BMW Ditching Formula E After 2021 to Focus on Hybrid, EV Production

This Monday, Formula E lost one of its biggest backers, Audi, which will depart the electric open-wheel series to race the WEC’s new top class of hybrid prototypes and the Dakar Rally on electric power. Wednesday, BMW followed this blow with one of its own, announcing it too will quit Formula E after the coming 2020-2021 season, having learned everything it can from the series.

“When it comes to the development of e-drivetrains, BMW Group has essentially exhausted the opportunities for this form of technology transfer in the competitive environment of Formula E,” said the automaker about its 24 races thus far in Formula E, during which it has claimed four pole positions, nine podiums, and four wins. The Bavarian marque added that it came away with “new findings regarding energy management and energy efficiency, the transfer of software for power electronics from racing to production, and an improvement in the power density of the e-motors.”

BMW iFE.21

BMW says it will use the expertise it gleaned from Formula E in future electrified road cars, of which it hopes to scale up production rapidly, its goal being to sell a total of one million by the end of 2021. The Bavarian marque hopes this number can escalate to seven million by 2030, by which point it hopes hybrids and EVs will make up two-thirds of its sales volume—though presumably fewer recalls as they have of late.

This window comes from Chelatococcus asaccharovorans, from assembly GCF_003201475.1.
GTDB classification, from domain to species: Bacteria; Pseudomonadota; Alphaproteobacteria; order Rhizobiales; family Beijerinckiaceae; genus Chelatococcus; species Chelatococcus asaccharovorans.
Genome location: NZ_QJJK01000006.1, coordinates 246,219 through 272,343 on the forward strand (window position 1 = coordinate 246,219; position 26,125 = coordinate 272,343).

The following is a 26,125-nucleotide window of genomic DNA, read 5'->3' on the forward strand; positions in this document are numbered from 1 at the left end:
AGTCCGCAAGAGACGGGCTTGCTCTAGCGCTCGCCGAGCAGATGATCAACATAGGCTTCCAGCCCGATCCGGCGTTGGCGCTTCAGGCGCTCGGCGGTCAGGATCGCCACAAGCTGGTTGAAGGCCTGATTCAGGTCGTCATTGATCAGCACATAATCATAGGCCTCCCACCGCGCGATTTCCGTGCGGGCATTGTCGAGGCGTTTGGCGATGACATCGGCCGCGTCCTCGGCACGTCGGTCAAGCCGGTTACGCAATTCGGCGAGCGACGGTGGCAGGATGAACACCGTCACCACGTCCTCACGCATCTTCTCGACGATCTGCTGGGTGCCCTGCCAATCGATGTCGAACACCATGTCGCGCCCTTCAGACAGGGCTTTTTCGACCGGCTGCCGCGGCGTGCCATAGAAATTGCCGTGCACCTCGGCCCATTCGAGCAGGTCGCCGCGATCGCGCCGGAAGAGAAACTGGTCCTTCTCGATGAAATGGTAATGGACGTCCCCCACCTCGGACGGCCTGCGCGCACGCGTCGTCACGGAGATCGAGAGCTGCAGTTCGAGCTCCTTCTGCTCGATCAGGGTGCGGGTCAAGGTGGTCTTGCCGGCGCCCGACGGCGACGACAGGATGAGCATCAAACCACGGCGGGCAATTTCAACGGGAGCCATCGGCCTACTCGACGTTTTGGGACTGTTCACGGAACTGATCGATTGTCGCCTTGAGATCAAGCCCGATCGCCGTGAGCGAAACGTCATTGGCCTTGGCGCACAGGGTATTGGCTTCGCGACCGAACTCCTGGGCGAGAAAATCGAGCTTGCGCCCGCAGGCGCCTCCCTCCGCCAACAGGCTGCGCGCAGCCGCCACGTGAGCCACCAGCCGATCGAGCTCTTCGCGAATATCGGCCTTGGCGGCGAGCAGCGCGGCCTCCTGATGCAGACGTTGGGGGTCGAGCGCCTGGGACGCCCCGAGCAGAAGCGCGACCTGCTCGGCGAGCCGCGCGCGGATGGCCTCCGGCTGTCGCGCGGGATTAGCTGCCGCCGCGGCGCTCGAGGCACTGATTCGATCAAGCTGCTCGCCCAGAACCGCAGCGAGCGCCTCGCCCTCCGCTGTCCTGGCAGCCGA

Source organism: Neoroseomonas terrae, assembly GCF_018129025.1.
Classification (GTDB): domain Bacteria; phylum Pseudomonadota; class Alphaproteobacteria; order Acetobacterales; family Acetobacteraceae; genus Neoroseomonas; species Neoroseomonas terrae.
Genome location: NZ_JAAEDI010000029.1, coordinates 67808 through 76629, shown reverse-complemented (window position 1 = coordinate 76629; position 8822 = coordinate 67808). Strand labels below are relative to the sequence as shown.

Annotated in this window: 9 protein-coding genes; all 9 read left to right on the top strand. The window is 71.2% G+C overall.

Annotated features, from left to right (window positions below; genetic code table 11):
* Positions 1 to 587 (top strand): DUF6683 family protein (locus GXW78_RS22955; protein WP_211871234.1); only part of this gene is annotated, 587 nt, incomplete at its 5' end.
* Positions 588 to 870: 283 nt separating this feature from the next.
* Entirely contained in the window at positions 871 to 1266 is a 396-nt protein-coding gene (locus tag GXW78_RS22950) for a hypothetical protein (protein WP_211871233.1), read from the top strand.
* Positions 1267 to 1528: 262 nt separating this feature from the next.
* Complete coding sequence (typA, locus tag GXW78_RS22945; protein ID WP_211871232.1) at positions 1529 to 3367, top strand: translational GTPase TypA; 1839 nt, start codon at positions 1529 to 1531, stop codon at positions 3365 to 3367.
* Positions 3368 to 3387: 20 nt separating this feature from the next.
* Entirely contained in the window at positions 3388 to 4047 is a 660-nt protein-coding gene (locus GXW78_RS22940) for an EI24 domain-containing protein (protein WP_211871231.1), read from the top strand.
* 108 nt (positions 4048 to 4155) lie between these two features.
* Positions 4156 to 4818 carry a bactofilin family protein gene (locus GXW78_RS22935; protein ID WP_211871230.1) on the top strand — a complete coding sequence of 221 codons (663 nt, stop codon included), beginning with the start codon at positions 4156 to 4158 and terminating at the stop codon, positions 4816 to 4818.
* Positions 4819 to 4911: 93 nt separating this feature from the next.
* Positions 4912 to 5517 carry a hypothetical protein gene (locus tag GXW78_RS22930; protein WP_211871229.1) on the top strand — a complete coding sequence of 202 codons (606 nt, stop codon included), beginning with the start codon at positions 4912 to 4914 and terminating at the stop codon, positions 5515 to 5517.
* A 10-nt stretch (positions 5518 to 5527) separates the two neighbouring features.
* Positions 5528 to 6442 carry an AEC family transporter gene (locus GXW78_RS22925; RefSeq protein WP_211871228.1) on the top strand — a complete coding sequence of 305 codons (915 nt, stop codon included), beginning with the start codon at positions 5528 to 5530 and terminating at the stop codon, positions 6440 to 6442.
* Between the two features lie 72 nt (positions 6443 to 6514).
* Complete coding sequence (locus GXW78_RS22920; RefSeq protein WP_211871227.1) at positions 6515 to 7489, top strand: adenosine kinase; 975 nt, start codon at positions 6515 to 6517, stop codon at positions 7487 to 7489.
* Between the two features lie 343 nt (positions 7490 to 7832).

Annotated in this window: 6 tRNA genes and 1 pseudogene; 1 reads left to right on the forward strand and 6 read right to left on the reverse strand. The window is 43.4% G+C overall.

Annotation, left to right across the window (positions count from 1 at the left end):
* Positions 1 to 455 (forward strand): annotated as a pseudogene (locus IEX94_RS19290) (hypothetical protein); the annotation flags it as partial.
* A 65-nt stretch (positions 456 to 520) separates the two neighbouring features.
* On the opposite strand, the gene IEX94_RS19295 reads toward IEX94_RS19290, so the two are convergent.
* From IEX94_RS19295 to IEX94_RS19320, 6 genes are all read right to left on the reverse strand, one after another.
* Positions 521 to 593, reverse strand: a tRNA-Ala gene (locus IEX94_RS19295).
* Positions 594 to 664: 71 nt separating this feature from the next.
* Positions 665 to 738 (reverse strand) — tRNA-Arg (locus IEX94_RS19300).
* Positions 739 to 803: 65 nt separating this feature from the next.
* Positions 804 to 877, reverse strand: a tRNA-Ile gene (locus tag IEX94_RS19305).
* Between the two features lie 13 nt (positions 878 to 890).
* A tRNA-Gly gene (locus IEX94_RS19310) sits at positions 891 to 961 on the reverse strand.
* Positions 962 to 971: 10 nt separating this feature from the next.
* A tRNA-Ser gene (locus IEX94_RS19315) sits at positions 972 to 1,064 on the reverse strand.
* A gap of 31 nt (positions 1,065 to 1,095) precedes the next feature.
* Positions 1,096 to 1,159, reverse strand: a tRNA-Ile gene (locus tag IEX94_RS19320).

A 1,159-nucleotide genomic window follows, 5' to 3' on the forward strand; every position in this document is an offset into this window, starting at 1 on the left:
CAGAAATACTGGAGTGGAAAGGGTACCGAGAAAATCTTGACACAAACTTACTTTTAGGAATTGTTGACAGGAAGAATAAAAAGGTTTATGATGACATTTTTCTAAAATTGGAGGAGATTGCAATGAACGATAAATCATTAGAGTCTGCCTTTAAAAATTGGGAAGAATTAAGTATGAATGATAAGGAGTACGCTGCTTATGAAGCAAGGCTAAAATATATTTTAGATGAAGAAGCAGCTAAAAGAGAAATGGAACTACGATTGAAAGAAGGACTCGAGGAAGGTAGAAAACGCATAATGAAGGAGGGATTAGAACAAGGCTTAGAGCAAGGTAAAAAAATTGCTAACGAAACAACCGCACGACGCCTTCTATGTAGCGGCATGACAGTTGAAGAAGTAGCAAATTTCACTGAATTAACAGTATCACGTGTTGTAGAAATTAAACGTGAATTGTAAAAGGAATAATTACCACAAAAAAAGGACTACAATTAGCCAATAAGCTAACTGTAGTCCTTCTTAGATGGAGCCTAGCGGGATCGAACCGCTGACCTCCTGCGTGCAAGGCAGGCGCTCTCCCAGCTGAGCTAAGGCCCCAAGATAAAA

Leaving Mercedes-AMG and Porsche to represent Germany in Formula E further diminishes BMW’s already shrinking involvement in motorsport, which is starting to resemble that of Volkswagen. A week after Audi’s factory support of Germany’s historic touring car series DTM wrapped at the Hockenheimring, a former BMW motorsport official suggested to Motorsport that BMW may not be present for the 2021 DTM season’s opening races. Both Audi and BMW have shown support for DTM’s new technical regulations which position it as a sort of GT3-plus series, and participation later in the season looks probable, but it’s clear the big M doesn’t mean to BMW what it used to. That, of course, has been obvious to those who have tracked M cars’ perceived decline over the years.

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